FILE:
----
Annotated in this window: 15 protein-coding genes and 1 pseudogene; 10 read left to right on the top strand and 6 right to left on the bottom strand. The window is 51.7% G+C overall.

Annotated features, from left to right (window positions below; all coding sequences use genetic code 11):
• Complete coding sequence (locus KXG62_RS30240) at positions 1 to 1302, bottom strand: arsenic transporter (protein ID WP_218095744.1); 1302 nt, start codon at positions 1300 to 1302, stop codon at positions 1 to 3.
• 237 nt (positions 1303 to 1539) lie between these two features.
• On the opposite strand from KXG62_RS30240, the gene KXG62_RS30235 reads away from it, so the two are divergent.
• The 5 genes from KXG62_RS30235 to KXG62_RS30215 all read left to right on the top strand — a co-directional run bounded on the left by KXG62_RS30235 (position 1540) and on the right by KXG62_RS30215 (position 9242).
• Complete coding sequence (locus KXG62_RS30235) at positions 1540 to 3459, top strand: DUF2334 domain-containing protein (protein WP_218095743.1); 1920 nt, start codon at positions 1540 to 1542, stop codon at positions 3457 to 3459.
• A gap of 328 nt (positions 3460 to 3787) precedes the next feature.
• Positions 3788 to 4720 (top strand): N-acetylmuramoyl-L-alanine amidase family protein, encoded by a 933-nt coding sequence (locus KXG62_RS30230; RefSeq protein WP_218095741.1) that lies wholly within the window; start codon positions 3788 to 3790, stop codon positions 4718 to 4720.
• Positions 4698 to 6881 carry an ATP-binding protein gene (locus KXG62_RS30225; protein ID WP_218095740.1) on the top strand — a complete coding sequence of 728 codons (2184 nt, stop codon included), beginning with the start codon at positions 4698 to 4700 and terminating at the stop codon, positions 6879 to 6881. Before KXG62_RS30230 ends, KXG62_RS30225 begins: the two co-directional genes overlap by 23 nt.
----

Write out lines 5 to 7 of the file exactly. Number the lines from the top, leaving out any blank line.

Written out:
• On the opposite strand from KXG62_RS30240, the gene KXG62_RS30235 reads away from it, so the two are divergent.
• The 5 genes from KXG62_RS30235 to KXG62_RS30215 all read left to right on the top strand — a co-directional run bounded on the left by KXG62_RS30235 (position 1540) and on the right by KXG62_RS30215 (position 9242).
• Complete coding sequence (locus KXG62_RS30235) at positions 1540 to 3459, top strand: DUF2334 domain-containing protein (protein WP_218095743.1); 1920 nt, start codon at positions 1540 to 1542, stop codon at positions 3457 to 3459.